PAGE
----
The proliferation of large-scale corporate developments has seen property prices soar in Spitalfields and Banglatown, with prices tripling in the area around Brick Lane, between 2010 and 2020.

These megadevelopments, such as Bishopsgate and Bishops Square, had little provision of housing genuinely affordable to the embedded community in a borough with over 23,000 people on the waiting list for housing in April 2023.

As house prices and rent rose, there was a concomitant decline in long-standing local businesses, particularly businesses owned by the Bengali community, with a decrease of 62 per cent in curry houses from the mid-2000s to 2020.

The northern end of Brick Lane, once the domain of leather workshops, cash-and-carries, scrap-metal yards and bric-a-brac street stalls, which attracted a bargain-hunting clientele who frequented the Bengali and Punjabi eateries, was gradually transformed into a boujie district of high-end boutiques, trendy cafés and vintage clothes shops. 

The prices demanded by these new shops, such as the infamous Cereal Killer café with its £3.20 bowls of cereal, disallowed the local working class from entering large swathes of the spaces on their street.

Gentrification has not only created class segregation in Spitalfields and Banglatown but also racial, with many of these spaces failing to cater for the needs of the local BME  communities.

In the case of Brick Lane and its surrounding areas, numerous businesses to the north of the brewery fail to provide halal meat, and others rely on the sale of alcohol, excluding members of the local British Bengali community who adhere to Islam.

This wave of gentrification impinging on Brick Lane from the City and Shoreditch has been gradually washing down Brick Lane, transforming its northern reaches into a polished, upmarket district, attracting footfall at cultural odds with the Bangladeshi-dominated southern end of the street.

The ‘regeneration’ of the area, in reality, is simply banishing working class and BME citizens to the peripheries.

A strong contingent of curry houses and British-Bengali-owned shops, to the south of the brewery, have managed to hold out against this encroachment, yet they live staring down the barrel of an increasingly precarious future.

According to Runnymede, the ominous march of gentrification is ‘‘steadily encroaching south into the heart of Banglatown itself.’’

Truman Brewery in 2016 mapped by Sotiria Sarri as part of her Msc dissertation in the Bartlett School of Architecture at UCL.
The Truman Brewery in 2016, mapped by Sotiria Sarri.

The Truman Brewery proposal

It is in this landscape that, on the 27th of February 2020, the gentrification of Brick Lane reached a dramatic crescendo.

The forces of ‘regeneration’, in the shape of another application for large-scale development, reached the very nucleus of Brick Lane and the edge of Banglatown.

The owners of the Truman Brewery had submitted a planning application that aimed to develop three large tracts of land amounting to an acre.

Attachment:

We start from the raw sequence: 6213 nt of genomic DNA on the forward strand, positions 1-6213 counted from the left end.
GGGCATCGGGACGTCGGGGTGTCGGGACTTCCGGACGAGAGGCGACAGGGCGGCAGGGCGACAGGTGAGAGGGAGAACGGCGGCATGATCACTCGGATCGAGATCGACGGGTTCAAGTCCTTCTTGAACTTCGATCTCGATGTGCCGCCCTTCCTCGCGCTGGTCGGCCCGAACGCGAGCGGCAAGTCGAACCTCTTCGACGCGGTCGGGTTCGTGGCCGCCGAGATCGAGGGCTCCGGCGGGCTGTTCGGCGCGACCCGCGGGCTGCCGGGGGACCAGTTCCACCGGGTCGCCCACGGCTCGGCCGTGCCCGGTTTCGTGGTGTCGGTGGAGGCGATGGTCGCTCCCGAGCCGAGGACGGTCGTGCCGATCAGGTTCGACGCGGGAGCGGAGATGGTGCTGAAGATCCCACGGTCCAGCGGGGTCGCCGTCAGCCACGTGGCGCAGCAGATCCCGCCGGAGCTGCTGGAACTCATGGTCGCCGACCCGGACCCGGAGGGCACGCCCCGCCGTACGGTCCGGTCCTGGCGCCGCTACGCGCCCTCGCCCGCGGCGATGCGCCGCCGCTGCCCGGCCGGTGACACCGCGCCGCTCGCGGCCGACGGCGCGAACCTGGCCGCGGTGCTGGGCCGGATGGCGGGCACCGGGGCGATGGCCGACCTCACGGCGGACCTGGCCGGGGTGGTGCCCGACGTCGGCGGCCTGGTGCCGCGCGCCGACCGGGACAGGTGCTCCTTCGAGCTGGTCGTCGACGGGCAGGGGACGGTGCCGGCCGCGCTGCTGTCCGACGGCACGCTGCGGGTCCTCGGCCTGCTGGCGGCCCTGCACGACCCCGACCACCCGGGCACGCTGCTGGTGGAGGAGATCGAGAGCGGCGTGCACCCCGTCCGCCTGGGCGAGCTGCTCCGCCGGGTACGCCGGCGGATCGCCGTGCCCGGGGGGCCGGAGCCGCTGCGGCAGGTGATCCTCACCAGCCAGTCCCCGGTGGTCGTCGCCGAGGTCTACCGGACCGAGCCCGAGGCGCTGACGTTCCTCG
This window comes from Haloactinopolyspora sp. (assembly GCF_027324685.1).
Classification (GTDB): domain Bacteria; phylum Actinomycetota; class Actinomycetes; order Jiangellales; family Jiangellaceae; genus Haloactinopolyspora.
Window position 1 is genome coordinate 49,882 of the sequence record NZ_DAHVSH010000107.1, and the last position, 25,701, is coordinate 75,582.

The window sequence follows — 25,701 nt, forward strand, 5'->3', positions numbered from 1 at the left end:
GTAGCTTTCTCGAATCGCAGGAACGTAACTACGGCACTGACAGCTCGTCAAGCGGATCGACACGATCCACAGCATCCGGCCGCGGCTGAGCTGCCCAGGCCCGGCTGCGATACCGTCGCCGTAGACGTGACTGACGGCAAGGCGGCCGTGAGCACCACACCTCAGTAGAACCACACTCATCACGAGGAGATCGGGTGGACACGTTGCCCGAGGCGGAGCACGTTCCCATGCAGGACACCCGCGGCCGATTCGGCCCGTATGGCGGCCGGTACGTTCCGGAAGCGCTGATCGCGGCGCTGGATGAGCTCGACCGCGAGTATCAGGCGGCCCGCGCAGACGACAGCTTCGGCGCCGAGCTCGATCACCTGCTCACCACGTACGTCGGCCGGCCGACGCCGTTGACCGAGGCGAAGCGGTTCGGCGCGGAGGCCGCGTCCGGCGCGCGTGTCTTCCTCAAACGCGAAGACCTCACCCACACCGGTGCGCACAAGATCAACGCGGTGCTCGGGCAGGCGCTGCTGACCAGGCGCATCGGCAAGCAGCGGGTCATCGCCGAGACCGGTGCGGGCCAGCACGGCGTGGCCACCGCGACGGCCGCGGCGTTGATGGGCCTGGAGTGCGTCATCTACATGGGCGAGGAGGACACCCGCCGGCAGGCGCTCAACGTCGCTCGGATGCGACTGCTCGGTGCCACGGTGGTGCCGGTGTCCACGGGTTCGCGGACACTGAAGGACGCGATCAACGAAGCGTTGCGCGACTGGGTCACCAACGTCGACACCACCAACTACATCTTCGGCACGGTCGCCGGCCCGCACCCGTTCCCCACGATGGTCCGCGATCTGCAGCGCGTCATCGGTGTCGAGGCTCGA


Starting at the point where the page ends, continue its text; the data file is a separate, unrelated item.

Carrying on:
The proposal outlined a commercial development, ranging from two to five storeys in height on the empty site behind the brick wall that stretches the length of Woodseer Street, almost all the way to Spital Street. The proposal contained retail units on the ground floor as well as a gym and storage in a two-storey basement.

It also included the refurbishment, side extension and two-story upward extension of a building at 25 Woodseer Street, as well as a new restaurant within the Truman Bridge.

The wall and yard along Woodseer Road that Truman Brewery plans to redevelop, just off Brick Lane in East London.
The wall and yard to be redeveloped along Woodseer Road. Photo by Iollann Ó Murchú © Social Streets C.I.C.

Additionally, a new street, New Dray Walk, would connect with the existing Dray Walk on the opposite side of Brick Lane with a new public square on the Eastern side of the site.

The creation of ‘’New Dray Walk’’ could disrupt the linear flow of traffic which has historically allowed shoppers to flow south to north along Brick Lane, corralling shoppers from the City.

Some traders in the area fear that the diversion of traffic away from the rest of Brick Lane will create a walled, parallel community of office workers and wealthier residents within the walls of the Truman Brewery, as well as City shoppers, syphoned from the west.

The decision on whether to allow the development was deferred on 27 April  2021, after Tower Hamlets Council members expressed concerns about whether the development would protect community interests, provide affordable workspace, and protect the interests of local businesses.

Officers and the applicant were to negotiate on these matters and return in mid-September to decide.

It wasn’t just the Council expressing reservations about the application though; vociferous opposition was mounting within the local community and further afield as well.

The opposition manifested itself in public campaigns, demonstrations, and the submission of 7,051 letters of objection to Tower Hamlets Council.

Objections flooded in from The Mayor’s Culture At Risk Office, Runnymede Trust, residents and businesses, local amenity groups and others from across the UK.

In a post-pandemic world, many doubted the need for over 3500sq metres of additional office floor space when workers are spending increasing amounts of time working from home.

Lambert Smith Hampton’s recent office market report, published in June of 2022 showed that up to a fifth of office space in London and south-east England may not be required in the post-pandemic world, raising doubts about the office block application, which was devised pre-pandemic.

Other letters of objection, including from The Mayor’s Culture at Risk Office, at Greater London Authority (GLA), expressed fears that the development would turbocharge the already increasing rent prices, further exacerbating the housing problem for the most vulnerable members of Tower Hamlets, a borough with a child poverty rate of 51%, the highest in the UK.